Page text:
Fred’s Head from APH, a Blindness Blog

Fred’s Head, offered by the American Printing House for the Blind, contains tips, techniques, tutorials, in-depth articles, and resources for and by blind or visually impaired people. Our blog is named after the legendary Fred Gissoni, renowned for answering a seemingly infinite variety of questions on every aspect of blindness.

(See the end of this page for subscribing via email, RSS, browsing articles by subject, blog archive, APH resources, writing for Fred's Head, and disclaimers.)



Wednesday, November 26, 2008

How to Hang Pictures and Shelves

How to Hang a Picture

You've finally gotten that fantastic print or photograph framed. Now, how to hang it on the wall? Just follow these instructions.

  1. Decide where to hang the picture. Avoid hanging one small picture on a huge expanse of wall - art looks better when it seems to extend the lines of furniture, windows or doorways or when several small pieces are grouped together.
  2. Check that you are not hanging a heavy picture on wallboard only. Hang heavy objects only from a wall stud or beam.
  3. Hold the picture up and make a small pencil mark, or use something to make a small scratch on the wall where the top edge of the frame will be.
  4. Choose an appropriate hook. You might want a two-piece nail-and-hook, or a hollow-wall anchor for heavier objects.
  5. Holding the picture's wire taut, measure from the wire (or from the hanging tab if that's what the picture has) to the frame's top edge. Measure down that distance from the pencil mark, or scratch you made on the wall and mark that spot - that's where the hook will go.
  6. Nail the picture hook into the wall where you've just made a mark.
  7. Hang the picture and adjust it so it's straight.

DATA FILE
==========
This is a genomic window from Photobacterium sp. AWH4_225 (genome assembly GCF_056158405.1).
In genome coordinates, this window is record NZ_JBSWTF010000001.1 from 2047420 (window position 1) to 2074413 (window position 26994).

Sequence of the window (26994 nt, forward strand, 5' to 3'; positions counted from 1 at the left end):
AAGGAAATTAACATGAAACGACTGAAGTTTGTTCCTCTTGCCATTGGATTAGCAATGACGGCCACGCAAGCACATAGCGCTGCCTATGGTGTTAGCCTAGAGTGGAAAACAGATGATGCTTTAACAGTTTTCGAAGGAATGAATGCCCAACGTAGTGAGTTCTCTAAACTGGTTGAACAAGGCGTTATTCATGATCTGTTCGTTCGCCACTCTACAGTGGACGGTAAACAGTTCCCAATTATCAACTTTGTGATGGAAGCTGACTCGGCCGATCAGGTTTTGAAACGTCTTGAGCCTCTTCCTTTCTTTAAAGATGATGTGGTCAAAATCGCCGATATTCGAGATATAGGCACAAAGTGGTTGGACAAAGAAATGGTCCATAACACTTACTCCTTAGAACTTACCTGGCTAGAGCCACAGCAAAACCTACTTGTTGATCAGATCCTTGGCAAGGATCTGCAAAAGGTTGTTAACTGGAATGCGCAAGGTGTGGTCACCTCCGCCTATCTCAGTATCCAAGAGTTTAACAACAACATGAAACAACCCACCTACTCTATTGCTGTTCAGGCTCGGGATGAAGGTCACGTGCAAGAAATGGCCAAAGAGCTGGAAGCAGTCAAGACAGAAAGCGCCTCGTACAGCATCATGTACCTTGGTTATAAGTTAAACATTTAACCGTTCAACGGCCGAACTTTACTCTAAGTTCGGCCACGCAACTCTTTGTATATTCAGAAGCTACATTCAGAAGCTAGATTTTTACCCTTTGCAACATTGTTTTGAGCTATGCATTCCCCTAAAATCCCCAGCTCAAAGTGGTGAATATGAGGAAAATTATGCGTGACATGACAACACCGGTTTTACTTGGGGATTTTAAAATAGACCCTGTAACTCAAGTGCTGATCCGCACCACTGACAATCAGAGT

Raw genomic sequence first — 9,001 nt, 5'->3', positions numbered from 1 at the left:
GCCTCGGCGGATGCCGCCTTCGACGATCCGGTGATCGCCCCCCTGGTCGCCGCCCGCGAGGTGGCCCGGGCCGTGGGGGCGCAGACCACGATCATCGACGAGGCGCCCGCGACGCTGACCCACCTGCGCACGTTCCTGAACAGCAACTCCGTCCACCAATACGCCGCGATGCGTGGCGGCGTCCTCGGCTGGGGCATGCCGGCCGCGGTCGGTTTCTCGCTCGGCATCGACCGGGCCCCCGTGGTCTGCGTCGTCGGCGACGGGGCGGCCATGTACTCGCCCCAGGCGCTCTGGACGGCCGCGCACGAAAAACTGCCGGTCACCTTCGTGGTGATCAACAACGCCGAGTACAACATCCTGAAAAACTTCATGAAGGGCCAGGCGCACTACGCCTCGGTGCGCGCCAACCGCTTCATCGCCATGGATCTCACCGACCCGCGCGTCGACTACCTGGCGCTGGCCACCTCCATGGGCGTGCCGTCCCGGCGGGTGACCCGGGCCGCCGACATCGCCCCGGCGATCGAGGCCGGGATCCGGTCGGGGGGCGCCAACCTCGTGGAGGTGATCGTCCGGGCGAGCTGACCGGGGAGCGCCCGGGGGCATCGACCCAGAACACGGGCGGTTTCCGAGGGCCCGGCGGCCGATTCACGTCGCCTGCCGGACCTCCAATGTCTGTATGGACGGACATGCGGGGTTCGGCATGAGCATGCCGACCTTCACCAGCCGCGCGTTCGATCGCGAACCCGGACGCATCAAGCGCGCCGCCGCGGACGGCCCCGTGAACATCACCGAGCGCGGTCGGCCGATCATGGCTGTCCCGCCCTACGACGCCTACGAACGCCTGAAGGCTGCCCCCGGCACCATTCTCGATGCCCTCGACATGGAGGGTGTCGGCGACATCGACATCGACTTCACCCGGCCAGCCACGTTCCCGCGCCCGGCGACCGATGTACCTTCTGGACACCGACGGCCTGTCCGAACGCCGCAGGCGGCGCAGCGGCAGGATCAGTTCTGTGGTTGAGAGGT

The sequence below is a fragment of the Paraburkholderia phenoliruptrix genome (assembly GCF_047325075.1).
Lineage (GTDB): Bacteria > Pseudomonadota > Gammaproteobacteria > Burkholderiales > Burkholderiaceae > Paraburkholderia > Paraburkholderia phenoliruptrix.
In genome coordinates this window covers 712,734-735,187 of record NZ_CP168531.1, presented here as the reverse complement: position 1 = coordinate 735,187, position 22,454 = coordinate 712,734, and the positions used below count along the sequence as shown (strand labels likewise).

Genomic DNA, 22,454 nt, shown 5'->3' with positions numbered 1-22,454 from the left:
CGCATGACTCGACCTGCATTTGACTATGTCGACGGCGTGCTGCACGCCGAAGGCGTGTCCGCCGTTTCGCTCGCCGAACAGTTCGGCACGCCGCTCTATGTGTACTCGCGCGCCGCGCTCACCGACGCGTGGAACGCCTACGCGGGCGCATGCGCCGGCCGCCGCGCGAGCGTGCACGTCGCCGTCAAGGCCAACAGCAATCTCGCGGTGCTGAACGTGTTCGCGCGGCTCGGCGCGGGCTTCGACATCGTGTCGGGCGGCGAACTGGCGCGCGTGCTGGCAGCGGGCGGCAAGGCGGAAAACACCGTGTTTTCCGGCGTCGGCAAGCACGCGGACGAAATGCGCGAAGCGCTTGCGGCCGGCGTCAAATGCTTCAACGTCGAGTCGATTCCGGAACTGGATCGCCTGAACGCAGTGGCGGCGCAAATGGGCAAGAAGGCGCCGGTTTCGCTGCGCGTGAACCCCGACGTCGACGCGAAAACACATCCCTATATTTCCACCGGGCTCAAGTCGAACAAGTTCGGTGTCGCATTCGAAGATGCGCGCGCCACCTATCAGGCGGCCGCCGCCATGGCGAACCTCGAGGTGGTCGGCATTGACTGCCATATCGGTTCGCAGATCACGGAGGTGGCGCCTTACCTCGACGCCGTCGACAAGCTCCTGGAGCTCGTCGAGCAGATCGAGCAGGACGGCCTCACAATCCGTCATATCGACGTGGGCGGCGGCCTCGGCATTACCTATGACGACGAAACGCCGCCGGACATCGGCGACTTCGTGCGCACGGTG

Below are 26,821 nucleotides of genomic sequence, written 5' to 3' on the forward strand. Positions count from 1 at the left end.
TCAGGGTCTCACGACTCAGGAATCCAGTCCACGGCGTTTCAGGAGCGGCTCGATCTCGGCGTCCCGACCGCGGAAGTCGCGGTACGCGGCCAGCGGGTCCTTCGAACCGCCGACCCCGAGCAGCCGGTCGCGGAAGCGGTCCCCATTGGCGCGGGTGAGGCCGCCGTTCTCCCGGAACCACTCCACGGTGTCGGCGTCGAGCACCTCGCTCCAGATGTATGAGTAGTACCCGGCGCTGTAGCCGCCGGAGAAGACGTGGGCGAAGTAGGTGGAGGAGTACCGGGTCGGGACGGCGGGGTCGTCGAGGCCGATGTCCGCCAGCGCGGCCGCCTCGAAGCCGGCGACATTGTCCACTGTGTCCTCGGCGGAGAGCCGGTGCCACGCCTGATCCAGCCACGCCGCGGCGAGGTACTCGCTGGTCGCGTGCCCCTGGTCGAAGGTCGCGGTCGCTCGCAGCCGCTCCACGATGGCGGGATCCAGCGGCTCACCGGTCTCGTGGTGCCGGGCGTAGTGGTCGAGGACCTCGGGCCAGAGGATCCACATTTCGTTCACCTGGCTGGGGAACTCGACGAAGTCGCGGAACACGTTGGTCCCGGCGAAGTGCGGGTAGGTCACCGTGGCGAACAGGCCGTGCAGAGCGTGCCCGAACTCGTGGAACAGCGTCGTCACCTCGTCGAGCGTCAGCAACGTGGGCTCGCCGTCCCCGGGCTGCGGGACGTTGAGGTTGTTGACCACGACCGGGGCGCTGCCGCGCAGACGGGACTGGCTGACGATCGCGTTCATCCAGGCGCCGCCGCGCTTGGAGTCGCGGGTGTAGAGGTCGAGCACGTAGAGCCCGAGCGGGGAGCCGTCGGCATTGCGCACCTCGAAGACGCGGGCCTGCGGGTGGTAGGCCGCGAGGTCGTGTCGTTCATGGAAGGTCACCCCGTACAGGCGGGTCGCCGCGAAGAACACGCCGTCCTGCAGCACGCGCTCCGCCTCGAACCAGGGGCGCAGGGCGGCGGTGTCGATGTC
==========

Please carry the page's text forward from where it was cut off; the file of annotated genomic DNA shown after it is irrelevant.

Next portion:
You can hang wide frames using two hooks spaced about a third of the way in from each side. Use a level to make sure that the two hooks are correctly aligned.

Very lightweight pictures can hang from hooks that stick with adhesive to the wall.

Picture-hook packages usually indicate how much weight the hooks can bear.

Tips for the Blind

  • Put a dab of toothpaste on the hanger of the picture. Place it exactly where you want it on the wall and then push so that toothpaste stays on the wall. Then you know exactly where to put your nail/screw.
  • A little trick to hang a picture that requires multiple nails: Just get some masking tape. Lay a strip of the tape along the back of the frame to be hung. Poke holes in the tape to mark where you want the nails to go. Then pull off the tape and stick it to the wall. Then you can mark those holes on the wall.
  • To prevent your fingers from getting smashed by a hammer, try using a spring-loaded clothespin to hold the nail in place while you hammer it in to the wall. This keeps your fingers far away from any danger.
  • Heavy pictures or mirrors should always be hung from wall studs to support their weight. Use a stud finder that can be purchased at your local hardware or home improvement store. But if you find yourself without a stud finder, run an electric razor over the wall. The tone will change when the razor vibrates over the stud.

How to Hang a Shelf

Adding storage or display space in your home can be a snap. Here's how to mount a simple wooden shelf and two brackets to a wall.

  1. Buy a wooden shelf from a home-improvement store. Buy shelf brackets - simple L shapes or something more decorative - making sure that the top leg of the bracket is no longer than the shelf is deep.
  2. Buy screws if you don't have a supply at home or if they don't come with the brackets.
  3. Find the wall studs; you'll fasten the brackets to them.
  4. Determine where you want the bottom edge of the shelf to sit, then mark the position, using a carpenter's level, or audible level as a guide.
  5. Line up the top of each bracket with a pencil line or scratch and mark the attachment holes on the wall. Set the bracket aside.